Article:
Preferential Trade Agreement Policies for Development : A Handbook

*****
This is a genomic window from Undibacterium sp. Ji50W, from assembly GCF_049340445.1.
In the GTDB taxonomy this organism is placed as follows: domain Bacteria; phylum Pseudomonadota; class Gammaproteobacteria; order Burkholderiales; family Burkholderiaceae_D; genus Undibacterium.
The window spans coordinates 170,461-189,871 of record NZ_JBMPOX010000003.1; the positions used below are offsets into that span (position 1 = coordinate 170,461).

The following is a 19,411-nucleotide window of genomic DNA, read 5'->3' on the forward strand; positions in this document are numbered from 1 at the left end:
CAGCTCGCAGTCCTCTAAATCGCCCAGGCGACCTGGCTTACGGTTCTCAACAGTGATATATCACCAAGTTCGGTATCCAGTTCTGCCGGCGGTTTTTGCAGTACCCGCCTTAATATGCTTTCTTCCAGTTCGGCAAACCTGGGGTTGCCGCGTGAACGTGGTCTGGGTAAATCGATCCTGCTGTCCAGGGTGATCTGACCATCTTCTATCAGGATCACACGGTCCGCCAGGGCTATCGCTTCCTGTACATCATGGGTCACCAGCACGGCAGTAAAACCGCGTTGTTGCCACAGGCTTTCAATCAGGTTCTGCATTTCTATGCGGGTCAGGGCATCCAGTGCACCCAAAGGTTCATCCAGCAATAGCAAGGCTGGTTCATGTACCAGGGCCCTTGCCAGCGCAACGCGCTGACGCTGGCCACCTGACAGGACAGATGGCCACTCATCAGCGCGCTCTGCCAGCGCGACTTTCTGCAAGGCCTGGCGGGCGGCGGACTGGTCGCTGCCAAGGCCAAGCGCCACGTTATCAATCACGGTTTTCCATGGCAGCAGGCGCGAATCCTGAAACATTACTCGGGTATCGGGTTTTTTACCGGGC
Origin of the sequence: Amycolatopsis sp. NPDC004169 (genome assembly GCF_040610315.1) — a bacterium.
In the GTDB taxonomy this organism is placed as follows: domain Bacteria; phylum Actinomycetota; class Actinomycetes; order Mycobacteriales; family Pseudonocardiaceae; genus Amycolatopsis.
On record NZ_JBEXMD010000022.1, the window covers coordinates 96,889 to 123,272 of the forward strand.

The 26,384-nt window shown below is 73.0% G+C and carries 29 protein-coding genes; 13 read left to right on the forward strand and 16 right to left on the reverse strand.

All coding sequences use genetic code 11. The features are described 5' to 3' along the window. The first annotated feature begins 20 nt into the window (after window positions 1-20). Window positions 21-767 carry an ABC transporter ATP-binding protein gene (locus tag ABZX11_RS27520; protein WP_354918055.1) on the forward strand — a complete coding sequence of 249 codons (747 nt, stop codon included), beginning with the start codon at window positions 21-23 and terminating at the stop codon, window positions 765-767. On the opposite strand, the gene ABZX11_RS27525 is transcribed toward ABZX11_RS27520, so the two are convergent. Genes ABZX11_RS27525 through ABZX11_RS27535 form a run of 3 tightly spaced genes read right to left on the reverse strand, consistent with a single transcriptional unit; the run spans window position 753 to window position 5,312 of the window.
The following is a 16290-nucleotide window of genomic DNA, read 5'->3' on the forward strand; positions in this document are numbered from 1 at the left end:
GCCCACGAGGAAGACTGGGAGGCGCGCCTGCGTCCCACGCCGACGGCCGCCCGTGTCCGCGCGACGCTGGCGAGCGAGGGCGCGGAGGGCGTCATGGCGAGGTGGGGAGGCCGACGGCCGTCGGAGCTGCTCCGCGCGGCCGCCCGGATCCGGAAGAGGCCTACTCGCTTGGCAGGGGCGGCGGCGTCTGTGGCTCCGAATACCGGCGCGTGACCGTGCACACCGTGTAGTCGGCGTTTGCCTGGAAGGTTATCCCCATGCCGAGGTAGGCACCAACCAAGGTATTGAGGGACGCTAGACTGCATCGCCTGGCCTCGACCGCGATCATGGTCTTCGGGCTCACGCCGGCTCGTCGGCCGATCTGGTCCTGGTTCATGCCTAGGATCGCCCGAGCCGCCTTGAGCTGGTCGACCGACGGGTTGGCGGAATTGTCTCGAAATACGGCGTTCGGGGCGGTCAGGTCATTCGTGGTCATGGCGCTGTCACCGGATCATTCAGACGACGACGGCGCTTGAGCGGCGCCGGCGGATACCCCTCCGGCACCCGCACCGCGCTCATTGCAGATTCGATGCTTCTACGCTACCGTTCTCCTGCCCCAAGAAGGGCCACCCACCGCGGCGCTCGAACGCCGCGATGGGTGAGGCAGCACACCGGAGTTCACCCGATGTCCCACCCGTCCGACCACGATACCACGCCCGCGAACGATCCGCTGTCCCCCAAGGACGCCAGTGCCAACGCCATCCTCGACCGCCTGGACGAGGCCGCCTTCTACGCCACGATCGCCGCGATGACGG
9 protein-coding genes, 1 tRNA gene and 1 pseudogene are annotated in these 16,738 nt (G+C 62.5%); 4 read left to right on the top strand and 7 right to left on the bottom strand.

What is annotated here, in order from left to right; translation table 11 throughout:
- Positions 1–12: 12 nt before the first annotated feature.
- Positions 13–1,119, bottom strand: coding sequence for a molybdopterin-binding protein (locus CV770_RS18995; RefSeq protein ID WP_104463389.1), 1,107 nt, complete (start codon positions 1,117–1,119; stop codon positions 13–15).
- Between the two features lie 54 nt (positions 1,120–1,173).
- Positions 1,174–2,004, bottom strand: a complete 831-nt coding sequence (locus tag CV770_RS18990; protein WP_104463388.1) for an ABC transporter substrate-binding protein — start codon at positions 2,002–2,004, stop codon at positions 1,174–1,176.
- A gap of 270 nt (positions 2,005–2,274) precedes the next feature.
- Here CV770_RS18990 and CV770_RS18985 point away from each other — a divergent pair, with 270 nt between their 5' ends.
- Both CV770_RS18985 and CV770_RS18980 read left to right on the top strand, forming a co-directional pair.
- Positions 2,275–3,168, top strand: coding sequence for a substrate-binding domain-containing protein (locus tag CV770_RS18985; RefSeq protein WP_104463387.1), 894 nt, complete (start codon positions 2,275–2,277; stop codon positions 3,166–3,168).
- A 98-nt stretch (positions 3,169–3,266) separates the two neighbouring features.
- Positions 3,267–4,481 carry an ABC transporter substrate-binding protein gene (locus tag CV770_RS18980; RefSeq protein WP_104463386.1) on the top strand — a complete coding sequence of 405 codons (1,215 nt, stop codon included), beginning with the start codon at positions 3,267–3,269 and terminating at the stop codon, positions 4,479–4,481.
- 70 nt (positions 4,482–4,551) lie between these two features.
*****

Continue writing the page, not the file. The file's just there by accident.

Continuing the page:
Regional integration is increasingly recognized as a key avenue for promoting economic growth and reducing poverty. Preferential trade agreements (PTAs) have become a central instrument of regional integration in all parts of the world. Beyond market access and the progressive elimination of barriers at the border, PTAs are increasingly being used to address a host of behind-the-border issues, also known as 'deep integration' issues, in order to promote cooperation in the areas of investment, trade facilitation, competition policy, and government procurement, as well as wider social issues related to the regulation of the environment and the protection of labor and human rights. The purpose of this handbook is to explore the various ways in which policy makers and trade negotiators in the developing world can limit the costs and maximize the benefits of their regional integration efforts. PTAs have become a cornerstone of the international trade system. The surge in their number and scope is fast reshaping the architecture of the world trading system and the trading environment of developing countries. The integration of these diverse agreements into a multilateral framework that facilitates the expansion of trade is likely to be one of the main challenges facing the world trading system in the coming years. This handbook offers an introduction to the complex world of modern PTAs. It follows in the steps of earlier, seminal World Bank publications on the economics and practice of PTAs, notably new dimensions in regional integration, trade blocs, and regional integration and development. Supplementing these earlier publications, this volume aims at taking its audience beyond the traditional market access paradigm to consider more broadly and systematically the numerous regulatory policy dimensions that are contained in modern PTAs. In particular, it offers a framework for understanding a number of behind-the-border policies typically covered in PTAs, including labor mobility, investment, trade facilitation, competition, and government procurement, as well as other societal and more normative policies related to intellectual property, environment, labor rights, and human rights. These latter are increasingly among the policies driven by powerful trading blocs as they strive to influence developing countries and the evolution of the global trading system. The handbook is also inspired by the numerous requests received by the World Bank from developing countries or groups of developing countries worldwide for advice on PTAs, including those currently being negotiated, as an aid in understanding the obligations and the possible economic and development implications of various provisions.
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